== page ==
Application Portfolio Management (APM) is a formal IT management discipline that provides the frame-work for capturing the necessary input to strategic systems planning and application modernization. At least for the core systems portfolio, relevant information and key metrics about applications is typically obtained by the direct parsing of production source code.
APM was first introduced to denote emerging management practices aimed at an organization’s application systems portfolio. Many shops with a large portfolio elect to start – simply out of logistical necessity – with a top-down, high level approach. This approach entails the creation of an Application Inventory and the gathering of a variety of attributes about each and every application. The process of collecting the information is largely manual, and the supporting tool-set is often home-grown, in many cases using Excel. The advantage of a top-down approach to APM is that, within a relatively short time, the entire application portfolio can be enumerated (including package applications) and assessment and planning can commence.
The bottom-up approach is fundamentally based on parsed source code. The Application Inventory is built from the underlying source code by parsing out every component of every application and all their intra- and inter-application relationships. Once the repository is built, additional information (that cannot be captured from source code or other electronic footprint) may have to be added in order to support assessment and planning initiatives. The repository needs to be kept fresh always reflecting the current production state. The Application Knowledge Base supports regular, day-to-day application development and maintenance activities, as well as, application management initiatives.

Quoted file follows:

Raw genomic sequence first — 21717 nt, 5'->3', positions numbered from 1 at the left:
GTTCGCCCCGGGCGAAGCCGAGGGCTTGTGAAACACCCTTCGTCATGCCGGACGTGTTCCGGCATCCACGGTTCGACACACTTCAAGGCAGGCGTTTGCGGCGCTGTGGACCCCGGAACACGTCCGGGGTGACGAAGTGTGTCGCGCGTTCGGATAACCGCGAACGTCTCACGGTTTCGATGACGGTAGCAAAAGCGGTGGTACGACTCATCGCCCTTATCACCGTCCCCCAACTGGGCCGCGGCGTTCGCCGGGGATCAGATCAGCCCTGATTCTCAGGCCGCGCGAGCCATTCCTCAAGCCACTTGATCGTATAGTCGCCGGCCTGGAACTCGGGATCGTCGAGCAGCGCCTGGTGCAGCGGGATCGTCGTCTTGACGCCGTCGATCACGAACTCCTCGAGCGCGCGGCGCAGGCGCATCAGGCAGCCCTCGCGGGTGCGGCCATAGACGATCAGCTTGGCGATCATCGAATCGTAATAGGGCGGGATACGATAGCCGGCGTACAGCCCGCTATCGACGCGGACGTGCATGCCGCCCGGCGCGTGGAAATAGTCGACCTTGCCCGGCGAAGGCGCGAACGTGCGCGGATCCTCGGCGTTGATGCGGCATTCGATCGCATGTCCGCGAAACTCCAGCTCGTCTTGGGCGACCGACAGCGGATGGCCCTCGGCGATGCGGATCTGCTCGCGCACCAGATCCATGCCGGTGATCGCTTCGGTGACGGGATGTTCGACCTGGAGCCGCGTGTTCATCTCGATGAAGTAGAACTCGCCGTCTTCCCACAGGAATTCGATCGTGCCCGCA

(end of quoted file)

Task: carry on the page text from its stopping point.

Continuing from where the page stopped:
In most organizations the application portfolio consists of dozens, hundreds or perhaps even thousands of applications. Applications vary widely in terms of size, technology, business value, volatility and life span. Some are in-house built, some are vendor supplied (some with source code, some without), some are developed by third party and brought in-house for maintenance and support, some are outsourced. Not every application is the same. There is usually a core systems portfolio – maybe 15% to 20% of all applications – that is central and critical to the day-to-day operation of the business and which attracts up to 70% to 80% of the annual maintenance and support budget.
The bigger and more heterogeneous the portfolio, the more likely it is that a combination of the top-down and the bottom-up approaches will be the most effective in terms of logistics and costs.
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Application Portfolio Management: A Dual Perspective
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Gaining Visibility Into Applications